The Search for the Perfect Personal Planner

The Search for the Perfect Personal Planner

Note: This post was originally published on my blog for authors.

Near the end of 2014, I found the neatest planner, a weekly/monthly planner published by MintGreen. It had a durable, plastic cover, a spiral ring binding, was printed on recycled paper with soy-based ink, and was slightly smaller than letter-sized. Two pages for notes and a two-paged monthly calendar were included between each month, along with a generous notes section in the back and a ton of other useful, pre-printed pages.

It was dang near perfect.

I’ve used that planner all through 2015 and scribbled notes, to-do lists, and completed tasks in it. I’ve planned marketing campaigns, publishing schedules, and series in it. And it’s gone everywhere with me, first tucked into the over-the-shoulder, leather laptop bag my sister and her family gave me for Christmas a couple of years ago, more recently in the travel-ready backpack I gifted myself as a late birthday present.

Gotta have something that’ll easily pass TSA checkpoints for all those trips I want to take, right?

I’ve been searching for a 2016 MintGreen planner just like my 2015 one for months now. Last month, resigned to the fact that my local Wal-Mart was never going to get the letter-sized ones in, I broke down and bought a 6×8″ planner just like my old one. Next year’s schedule is filling up, rather more quickly than I’d like, thanks much, and I absolutely had to have something to write everything down in so I can stay organized.

So a while back, I broke out my brand new 2016 planner and started making notes in it for the first of the year…and realized almost immediately that it’s just too small. Now, please understand that there were weeks in 2015 when my letter-sized planner didn’t have enough room in it. As soon as I started writing 2016’s to-do items, all those 2015 weeks’ pages, with their overflowing abundance of color-coded scribbles, popped into my head.

“Stop fooling yourself, baby doll. This ain’t gonna work,” I muttered, and so I set off on another journey through the land of online retail sellers for a new planner.

After several frustrating searches on Amazon (during which I discovered that MintGreen didn’t even make the larger sized planner for 2016), I stumbled onto the Arc notebook system. The basic disc-bound notebook has leather covers and comes with sixty ruled sheets. That’s not enough for me, so I searched around and discovered refills, plus undated weekly calendar sheets and project planning sheets. To top things off, they even make tabbed dividers so I can organize my new planner by months, projects, notes, or whatever I need.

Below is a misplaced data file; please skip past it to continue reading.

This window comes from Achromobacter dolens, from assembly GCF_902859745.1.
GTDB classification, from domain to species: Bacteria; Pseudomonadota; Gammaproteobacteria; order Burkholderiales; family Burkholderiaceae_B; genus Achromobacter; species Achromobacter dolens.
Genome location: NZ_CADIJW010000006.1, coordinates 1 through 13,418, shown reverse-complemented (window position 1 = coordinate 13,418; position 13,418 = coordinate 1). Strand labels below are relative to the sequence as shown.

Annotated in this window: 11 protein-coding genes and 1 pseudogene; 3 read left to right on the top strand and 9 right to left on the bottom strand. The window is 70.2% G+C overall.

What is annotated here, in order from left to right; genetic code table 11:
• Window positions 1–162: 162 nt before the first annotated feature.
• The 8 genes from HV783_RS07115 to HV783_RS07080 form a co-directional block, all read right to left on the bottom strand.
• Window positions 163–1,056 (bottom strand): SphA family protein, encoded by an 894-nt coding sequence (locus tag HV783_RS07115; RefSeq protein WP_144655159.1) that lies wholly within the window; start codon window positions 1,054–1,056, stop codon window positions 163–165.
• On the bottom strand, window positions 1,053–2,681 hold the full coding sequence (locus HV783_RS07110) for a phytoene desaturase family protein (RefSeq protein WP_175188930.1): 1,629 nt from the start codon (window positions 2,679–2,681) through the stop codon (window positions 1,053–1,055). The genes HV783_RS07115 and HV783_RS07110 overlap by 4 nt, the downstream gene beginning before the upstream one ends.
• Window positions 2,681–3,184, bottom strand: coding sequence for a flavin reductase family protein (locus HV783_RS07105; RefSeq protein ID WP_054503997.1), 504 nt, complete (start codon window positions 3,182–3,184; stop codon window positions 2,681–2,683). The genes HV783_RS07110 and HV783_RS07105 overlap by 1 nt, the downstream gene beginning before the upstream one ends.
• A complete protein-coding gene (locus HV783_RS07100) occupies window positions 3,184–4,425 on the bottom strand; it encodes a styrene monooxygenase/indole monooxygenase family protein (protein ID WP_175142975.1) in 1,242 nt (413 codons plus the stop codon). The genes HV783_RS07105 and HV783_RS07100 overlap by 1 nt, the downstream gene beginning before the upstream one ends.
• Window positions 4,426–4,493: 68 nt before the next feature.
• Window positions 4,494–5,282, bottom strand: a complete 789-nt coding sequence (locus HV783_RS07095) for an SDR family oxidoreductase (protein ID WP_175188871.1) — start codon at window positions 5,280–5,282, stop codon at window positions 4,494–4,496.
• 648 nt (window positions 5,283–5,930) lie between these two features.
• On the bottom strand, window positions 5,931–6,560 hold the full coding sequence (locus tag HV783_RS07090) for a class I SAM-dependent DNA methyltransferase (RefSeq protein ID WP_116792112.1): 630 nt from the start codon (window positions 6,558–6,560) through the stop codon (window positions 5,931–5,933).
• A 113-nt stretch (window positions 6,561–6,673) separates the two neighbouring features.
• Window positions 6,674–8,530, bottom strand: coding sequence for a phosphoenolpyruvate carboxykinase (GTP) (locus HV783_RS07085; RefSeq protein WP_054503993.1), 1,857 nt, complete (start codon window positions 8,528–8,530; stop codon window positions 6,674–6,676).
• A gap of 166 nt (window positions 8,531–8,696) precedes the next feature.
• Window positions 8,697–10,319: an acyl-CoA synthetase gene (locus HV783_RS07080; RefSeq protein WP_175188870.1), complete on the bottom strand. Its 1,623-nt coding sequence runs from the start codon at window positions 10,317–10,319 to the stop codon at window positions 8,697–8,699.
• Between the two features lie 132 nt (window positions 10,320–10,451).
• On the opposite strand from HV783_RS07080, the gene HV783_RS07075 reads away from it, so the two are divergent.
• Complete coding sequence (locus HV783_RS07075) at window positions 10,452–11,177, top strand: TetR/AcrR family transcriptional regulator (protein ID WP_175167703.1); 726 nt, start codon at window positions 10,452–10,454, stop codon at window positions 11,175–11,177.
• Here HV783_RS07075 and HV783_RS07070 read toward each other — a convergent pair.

What makes this so great is that, at any time I want, I can remove old months from the beginning and add new ones to the end, so I never have to worry about hunting down another planner again (until I wear this one out, anyway). Plus, there are tons more accessories available to help those with different needs, making it a flexible, customizable system that’s perfectly adaptable to anyone’s lifestyle.

The downside is that it’s fairly expensive. The basic notebook was $24.99 on Amazon. Refill paper runs between $4.99 and $5.99 a pack, depending on the kind, and the tabbed dividers go for $4.99 for a five-pack. Obviously, I needed more than five, so I ended up spending nearly $15 just for the dividers.

Is this system worth the expense? Eh. I’ll let you know in a few months when I’ve had a chance to settle in and really test it. My gut tells me it’ll be worthwhile, though, especially given the frustrated knot forming in my stomach every time I even think about having to start over and search for something different.

If you’re interested, there are tons of videos available on YouTube detailing the different ways disc-bound notebook systems can be customized. My favorite so far comes from The Organised Nest, but maybe it’s just the narrator’s Aussie accent that’s drawing me in. She uses DIYFish inserts and is way more organized than I need to be, but her discussions may be rather useful, particularly for fans of Life Mapping or those who plan their time down to the second. More pre-printed planning sheets of all kinds are available at Amazon and Staples, as well as through websites like Jane’s Agenda and independent shops on Etsy.

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